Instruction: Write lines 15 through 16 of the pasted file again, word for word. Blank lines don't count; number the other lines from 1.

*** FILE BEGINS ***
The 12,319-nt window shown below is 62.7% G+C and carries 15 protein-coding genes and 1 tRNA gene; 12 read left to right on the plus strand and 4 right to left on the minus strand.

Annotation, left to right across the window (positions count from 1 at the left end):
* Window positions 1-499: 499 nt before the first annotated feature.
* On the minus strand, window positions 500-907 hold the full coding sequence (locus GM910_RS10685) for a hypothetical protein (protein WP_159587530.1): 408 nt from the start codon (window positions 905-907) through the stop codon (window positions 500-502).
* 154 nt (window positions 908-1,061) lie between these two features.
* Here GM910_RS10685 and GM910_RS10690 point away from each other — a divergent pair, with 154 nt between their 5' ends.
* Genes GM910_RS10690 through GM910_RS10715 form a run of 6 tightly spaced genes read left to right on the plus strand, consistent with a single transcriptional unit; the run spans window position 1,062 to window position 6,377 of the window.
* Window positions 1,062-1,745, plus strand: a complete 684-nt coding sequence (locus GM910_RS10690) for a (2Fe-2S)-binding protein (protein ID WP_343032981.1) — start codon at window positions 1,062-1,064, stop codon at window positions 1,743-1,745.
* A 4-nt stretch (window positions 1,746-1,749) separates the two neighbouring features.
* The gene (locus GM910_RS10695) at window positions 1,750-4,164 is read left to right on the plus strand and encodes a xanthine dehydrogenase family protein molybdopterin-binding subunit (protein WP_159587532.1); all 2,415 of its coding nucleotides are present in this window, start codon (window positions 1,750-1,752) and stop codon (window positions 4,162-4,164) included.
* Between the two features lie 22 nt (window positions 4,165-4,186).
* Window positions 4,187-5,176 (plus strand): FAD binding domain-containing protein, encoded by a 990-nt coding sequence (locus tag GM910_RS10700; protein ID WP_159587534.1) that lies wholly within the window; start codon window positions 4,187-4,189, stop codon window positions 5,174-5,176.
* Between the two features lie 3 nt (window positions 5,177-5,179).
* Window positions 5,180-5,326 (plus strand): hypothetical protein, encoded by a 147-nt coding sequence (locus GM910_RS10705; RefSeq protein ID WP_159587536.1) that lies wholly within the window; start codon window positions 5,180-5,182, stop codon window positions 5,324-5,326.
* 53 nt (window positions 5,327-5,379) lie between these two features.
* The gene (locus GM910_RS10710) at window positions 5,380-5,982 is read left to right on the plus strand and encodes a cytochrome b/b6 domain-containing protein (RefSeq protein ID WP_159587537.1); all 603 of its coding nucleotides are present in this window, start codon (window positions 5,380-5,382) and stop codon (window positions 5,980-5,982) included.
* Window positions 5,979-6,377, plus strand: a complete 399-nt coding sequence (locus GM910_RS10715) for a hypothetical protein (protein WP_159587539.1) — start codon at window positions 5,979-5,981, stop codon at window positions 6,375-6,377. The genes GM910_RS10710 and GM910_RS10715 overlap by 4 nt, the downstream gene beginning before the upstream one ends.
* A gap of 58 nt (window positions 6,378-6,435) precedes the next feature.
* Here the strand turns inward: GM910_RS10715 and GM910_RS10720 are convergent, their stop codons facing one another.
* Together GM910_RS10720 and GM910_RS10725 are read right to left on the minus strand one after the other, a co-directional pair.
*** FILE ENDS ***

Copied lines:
* 53 nt (window positions 5,327-5,379) lie between these two features.
* The gene (locus GM910_RS10710) at window positions 5,380-5,982 is read left to right on the plus strand and encodes a cytochrome b/b6 domain-containing protein (RefSeq protein ID WP_159587537.1); all 603 of its coding nucleotides are present in this window, start codon (window positions 5,380-5,382) and stop codon (window positions 5,980-5,982) included.